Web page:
Tex was commissioned in the Air Force. His first training was at Hondo Air Base. While there he met Janice Agee who was attending Trinity University in San Antonio. They were married on Dec. 22, 1957. Tex was assigned to the Strategic Air Command and was selected to pilot the revolutionary, delta-winged B-58 Hustler. This bomber was capable of flying at Mach 2 (twice the speed of sound). B-58 crews were elite, hand-picked from other SAC bomber squadrons. Tex became SAC’s youngest B-58 squadron commander.

In 1965 an in-flight emergency occurred on Tex’s B-58 as an engine caught fire during a training flight over Arkansas. He ordered his two crewmen to bail out and received permission to land his aircraft. He was able to land his B-58 safely despite the engine fire. Unfortunately a heart arrhythmia was found during a post-incident physical exam. He was told he could never return to Air Force flight status, which was a huge disappointment.

Tex telephoned close friend and classmate Stan Cass to transfer to Army Aviation, but before the transfer began, Braniff Airlines made Tex an offer too good to refuse. The couple returned to Texas where Tex joined Braniff and in time moved into the captain’s seat. His career with Braniff was a grand one until Braniff went out of business in 1992. In keeping with his love of flying, Tex became an instructor with High Power Aviation in Grand Prairie until 2012. In 2006 he received the Wright Brothers “Master Pilot” Award from the Federal Aviation Administration. He also flew for Conoco Phillips, flying to and from the north shore of Alaska. In 2012 he was presented an award for Leadership, Professionalism, and Exemplary Contribution.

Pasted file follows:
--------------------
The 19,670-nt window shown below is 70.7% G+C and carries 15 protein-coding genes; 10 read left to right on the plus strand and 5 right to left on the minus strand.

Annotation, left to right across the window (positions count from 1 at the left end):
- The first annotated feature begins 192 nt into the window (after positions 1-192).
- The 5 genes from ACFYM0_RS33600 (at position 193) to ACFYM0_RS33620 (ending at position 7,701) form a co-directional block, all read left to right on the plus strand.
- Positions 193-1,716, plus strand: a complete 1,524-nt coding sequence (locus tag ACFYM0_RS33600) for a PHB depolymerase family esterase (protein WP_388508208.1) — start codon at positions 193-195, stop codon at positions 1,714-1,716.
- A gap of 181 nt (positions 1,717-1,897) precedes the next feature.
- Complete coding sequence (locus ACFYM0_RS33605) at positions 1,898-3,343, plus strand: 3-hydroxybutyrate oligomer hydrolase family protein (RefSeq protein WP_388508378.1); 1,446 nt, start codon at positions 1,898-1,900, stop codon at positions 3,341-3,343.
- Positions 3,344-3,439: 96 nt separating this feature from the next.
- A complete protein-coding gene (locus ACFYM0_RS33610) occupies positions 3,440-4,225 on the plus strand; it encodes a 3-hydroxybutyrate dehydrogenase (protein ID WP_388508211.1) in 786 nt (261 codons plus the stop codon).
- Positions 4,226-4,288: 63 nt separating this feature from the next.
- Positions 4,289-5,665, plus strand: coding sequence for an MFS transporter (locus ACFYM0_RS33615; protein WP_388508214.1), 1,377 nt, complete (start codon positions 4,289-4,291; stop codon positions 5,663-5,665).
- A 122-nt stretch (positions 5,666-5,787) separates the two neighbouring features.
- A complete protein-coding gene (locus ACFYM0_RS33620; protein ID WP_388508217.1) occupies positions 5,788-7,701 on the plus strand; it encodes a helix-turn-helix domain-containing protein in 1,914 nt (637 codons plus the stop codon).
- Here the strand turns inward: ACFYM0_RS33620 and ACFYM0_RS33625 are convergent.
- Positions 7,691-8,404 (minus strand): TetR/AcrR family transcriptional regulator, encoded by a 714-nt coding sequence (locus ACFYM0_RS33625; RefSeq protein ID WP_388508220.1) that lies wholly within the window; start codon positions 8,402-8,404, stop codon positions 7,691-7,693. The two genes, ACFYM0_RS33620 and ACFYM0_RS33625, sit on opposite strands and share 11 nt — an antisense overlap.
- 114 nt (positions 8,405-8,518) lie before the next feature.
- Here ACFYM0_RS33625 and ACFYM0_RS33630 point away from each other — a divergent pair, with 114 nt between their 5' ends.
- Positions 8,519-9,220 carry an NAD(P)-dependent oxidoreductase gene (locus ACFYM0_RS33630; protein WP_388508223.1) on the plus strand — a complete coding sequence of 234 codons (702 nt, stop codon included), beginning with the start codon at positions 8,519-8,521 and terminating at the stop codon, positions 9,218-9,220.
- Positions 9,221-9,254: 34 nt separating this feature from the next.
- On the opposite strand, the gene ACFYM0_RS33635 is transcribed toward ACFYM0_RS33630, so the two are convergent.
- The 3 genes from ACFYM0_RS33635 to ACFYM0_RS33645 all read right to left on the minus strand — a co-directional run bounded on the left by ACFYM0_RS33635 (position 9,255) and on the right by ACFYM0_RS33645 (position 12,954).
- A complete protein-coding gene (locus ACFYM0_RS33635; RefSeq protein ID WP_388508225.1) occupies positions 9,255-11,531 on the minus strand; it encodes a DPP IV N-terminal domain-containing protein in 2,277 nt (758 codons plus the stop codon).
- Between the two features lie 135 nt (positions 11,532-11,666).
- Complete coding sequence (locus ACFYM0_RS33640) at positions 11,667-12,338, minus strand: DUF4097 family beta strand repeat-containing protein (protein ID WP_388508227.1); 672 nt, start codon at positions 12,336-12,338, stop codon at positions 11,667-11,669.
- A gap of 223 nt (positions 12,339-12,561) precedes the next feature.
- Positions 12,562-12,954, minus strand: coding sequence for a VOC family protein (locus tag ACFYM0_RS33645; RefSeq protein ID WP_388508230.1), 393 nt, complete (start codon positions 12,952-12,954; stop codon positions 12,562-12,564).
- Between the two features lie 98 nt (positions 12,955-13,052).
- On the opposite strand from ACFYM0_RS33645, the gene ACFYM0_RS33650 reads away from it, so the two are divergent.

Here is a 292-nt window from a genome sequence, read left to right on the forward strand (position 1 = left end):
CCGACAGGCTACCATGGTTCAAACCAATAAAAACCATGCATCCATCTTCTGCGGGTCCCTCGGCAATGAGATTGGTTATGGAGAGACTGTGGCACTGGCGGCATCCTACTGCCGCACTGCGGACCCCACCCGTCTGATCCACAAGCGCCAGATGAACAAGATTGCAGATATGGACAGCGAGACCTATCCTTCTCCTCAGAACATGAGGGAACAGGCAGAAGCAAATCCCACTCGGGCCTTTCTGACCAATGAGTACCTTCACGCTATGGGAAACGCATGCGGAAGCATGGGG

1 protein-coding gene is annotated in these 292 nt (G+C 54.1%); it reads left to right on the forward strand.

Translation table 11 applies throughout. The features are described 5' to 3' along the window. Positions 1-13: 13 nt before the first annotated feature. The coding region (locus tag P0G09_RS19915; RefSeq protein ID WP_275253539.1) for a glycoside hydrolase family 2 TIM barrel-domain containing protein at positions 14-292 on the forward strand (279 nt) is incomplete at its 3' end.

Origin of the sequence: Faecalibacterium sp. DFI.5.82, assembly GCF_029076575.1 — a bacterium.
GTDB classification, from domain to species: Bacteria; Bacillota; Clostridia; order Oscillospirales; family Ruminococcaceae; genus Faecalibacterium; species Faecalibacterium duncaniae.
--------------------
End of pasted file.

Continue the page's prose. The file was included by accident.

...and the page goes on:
Tex also became a Real Estate Broker and opened his first office with wife Janice in 1968. He created Texas’ first real-estate franchise. This award-winning company later became Century 21 Lake Country at Eagle Mountain Lake. It and a second office in Colleyville are now owned by son Tim.

Tex’s love for flying was exceeded only by his love for his family. He was proud of them and almost any conversation quickly turned to his wife, children, and grandchildren, and their many successes. He was survived by wife Janice, his son Tim and Tim’s wife Roslyn Gauntt, his daughter, actress Janine Turner (Gauntt), and grandchil- dren Tiffany Gauntt, Turner M. Gauntt IV, Bobby Gauntt, and Juliette Turner. His family loved and adored him and wishes him blue skies and tailwinds forever.

Turner Gauntt always believed that we are blessed to live as citizens of the United States. He loved our country and was willing to sacrifice for her. He was an inspiration by encouraging others to study history, to value lessons learned from both history and great patriots, and to be of service to others. He valued our country’s founding principles and our founding fathers’ wisdom. This award recognizes a recent high school graduate whose character mirrors these values.

This year, our Exemplary Citizen Award winner is Austin Dobbs, a freshman at Baylor University.